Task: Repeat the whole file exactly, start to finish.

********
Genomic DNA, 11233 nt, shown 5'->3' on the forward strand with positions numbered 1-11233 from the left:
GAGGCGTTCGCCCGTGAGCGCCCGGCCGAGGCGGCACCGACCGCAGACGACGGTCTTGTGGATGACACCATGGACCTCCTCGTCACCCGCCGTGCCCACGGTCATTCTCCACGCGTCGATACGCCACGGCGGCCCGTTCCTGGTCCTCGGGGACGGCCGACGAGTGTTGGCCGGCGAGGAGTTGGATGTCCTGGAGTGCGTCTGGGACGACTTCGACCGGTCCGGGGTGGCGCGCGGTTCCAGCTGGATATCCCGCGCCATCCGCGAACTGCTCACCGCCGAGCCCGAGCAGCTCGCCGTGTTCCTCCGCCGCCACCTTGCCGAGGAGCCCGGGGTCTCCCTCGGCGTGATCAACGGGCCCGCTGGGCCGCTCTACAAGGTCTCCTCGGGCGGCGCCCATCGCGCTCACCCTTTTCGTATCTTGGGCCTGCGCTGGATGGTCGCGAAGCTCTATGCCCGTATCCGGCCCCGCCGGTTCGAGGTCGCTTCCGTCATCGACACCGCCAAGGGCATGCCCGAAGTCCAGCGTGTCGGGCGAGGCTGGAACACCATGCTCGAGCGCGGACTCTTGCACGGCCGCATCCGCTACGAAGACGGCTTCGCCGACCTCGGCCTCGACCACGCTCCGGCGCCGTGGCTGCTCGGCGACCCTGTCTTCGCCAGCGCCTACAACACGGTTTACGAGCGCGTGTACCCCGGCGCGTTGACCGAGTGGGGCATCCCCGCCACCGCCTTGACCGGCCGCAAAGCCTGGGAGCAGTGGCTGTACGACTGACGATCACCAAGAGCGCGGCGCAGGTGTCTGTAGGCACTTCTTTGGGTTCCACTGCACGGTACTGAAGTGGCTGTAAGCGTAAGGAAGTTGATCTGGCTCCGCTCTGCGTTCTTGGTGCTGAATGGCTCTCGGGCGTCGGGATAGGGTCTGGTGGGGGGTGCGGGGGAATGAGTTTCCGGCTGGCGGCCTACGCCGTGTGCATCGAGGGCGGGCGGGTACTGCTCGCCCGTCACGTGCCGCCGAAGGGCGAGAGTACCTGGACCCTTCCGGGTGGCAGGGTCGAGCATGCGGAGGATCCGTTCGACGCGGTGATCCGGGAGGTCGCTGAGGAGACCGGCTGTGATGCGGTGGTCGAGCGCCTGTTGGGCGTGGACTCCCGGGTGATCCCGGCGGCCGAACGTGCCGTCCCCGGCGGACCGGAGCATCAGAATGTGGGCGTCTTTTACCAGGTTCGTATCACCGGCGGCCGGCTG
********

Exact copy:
Genomic DNA, 11233 nt, shown 5'->3' on the forward strand with positions numbered 1-11233 from the left:
GAGGCGTTCGCCCGTGAGCGCCCGGCCGAGGCGGCACCGACCGCAGACGACGGTCTTGTGGATGACACCATGGACCTCCTCGTCACCCGCCGTGCCCACGGTCATTCTCCACGCGTCGATACGCCACGGCGGCCCGTTCCTGGTCCTCGGGGACGGCCGACGAGTGTTGGCCGGCGAGGAGTTGGATGTCCTGGAGTGCGTCTGGGACGACTTCGACCGGTCCGGGGTGGCGCGCGGTTCCAGCTGGATATCCCGCGCCATCCGCGAACTGCTCACCGCCGAGCCCGAGCAGCTCGCCGTGTTCCTCCGCCGCCACCTTGCCGAGGAGCCCGGGGTCTCCCTCGGCGTGATCAACGGGCCCGCTGGGCCGCTCTACAAGGTCTCCTCGGGCGGCGCCCATCGCGCTCACCCTTTTCGTATCTTGGGCCTGCGCTGGATGGTCGCGAAGCTCTATGCCCGTATCCGGCCCCGCCGGTTCGAGGTCGCTTCCGTCATCGACACCGCCAAGGGCATGCCCGAAGTCCAGCGTGTCGGGCGAGGCTGGAACACCATGCTCGAGCGCGGACTCTTGCACGGCCGCATCCGCTACGAAGACGGCTTCGCCGACCTCGGCCTCGACCACGCTCCGGCGCCGTGGCTGCTCGGCGACCCTGTCTTCGCCAGCGCCTACAACACGGTTTACGAGCGCGTGTACCCCGGCGCGTTGACCGAGTGGGGCATCCCCGCCACCGCCTTGACCGGCCGCAAAGCCTGGGAGCAGTGGCTGTACGACTGACGATCACCAAGAGCGCGGCGCAGGTGTCTGTAGGCACTTCTTTGGGTTCCACTGCACGGTACTGAAGTGGCTGTAAGCGTAAGGAAGTTGATCTGGCTCCGCTCTGCGTTCTTGGTGCTGAATGGCTCTCGGGCGTCGGGATAGGGTCTGGTGGGGGGTGCGGGGGAATGAGTTTCCGGCTGGCGGCCTACGCCGTGTGCATCGAGGGCGGGCGGGTACTGCTCGCCCGTCACGTGCCGCCGAAGGGCGAGAGTACCTGGACCCTTCCGGGTGGCAGGGTCGAGCATGCGGAGGATCCGTTCGACGCGGTGATCCGGGAGGTCGCTGAGGAGACCGGCTGTGATGCGGTGGTCGAGCGCCTGTTGGGCGTGGACTCCCGGGTGATCCCGGCGGCCGAACGTGCCGTCCCCGGCGGACCGGAGCATCAGAATGTGGGCGTCTTTTACCAGGTTCGTATCACCGGCGGCCGGCTG